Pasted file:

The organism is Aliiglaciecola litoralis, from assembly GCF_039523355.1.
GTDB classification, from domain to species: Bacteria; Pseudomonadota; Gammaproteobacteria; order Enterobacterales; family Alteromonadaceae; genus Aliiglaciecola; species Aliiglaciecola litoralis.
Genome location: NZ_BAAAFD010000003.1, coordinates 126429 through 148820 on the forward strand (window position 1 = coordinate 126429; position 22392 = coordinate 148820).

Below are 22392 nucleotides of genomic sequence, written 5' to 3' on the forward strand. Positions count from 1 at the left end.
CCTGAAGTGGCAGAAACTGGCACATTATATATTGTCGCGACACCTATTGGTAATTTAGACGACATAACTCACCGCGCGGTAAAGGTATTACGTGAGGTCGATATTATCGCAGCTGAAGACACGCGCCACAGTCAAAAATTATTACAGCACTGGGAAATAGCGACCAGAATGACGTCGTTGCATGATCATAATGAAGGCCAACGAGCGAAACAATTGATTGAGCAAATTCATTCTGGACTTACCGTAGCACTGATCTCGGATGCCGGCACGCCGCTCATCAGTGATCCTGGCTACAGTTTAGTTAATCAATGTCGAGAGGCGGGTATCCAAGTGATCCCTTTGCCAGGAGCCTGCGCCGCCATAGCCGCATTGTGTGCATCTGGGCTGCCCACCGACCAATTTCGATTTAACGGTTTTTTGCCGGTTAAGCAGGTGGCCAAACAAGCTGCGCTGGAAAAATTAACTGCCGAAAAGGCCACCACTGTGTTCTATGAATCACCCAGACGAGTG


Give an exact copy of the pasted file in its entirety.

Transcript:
The organism is Aliiglaciecola litoralis, from assembly GCF_039523355.1.
GTDB classification, from domain to species: Bacteria; Pseudomonadota; Gammaproteobacteria; order Enterobacterales; family Alteromonadaceae; genus Aliiglaciecola; species Aliiglaciecola litoralis.
Genome location: NZ_BAAAFD010000003.1, coordinates 126429 through 148820 on the forward strand (window position 1 = coordinate 126429; position 22392 = coordinate 148820).

Below are 22392 nucleotides of genomic sequence, written 5' to 3' on the forward strand. Positions count from 1 at the left end.
CCTGAAGTGGCAGAAACTGGCACATTATATATTGTCGCGACACCTATTGGTAATTTAGACGACATAACTCACCGCGCGGTAAAGGTATTACGTGAGGTCGATATTATCGCAGCTGAAGACACGCGCCACAGTCAAAAATTATTACAGCACTGGGAAATAGCGACCAGAATGACGTCGTTGCATGATCATAATGAAGGCCAACGAGCGAAACAATTGATTGAGCAAATTCATTCTGGACTTACCGTAGCACTGATCTCGGATGCCGGCACGCCGCTCATCAGTGATCCTGGCTACAGTTTAGTTAATCAATGTCGAGAGGCGGGTATCCAAGTGATCCCTTTGCCAGGAGCCTGCGCCGCCATAGCCGCATTGTGTGCATCTGGGCTGCCCACCGACCAATTTCGATTTAACGGTTTTTTGCCGGTTAAGCAGGTGGCCAAACAAGCTGCGCTGGAAAAATTAACTGCCGAAAAGGCCACCACTGTGTTCTATGAATCACCCAGACGAGTG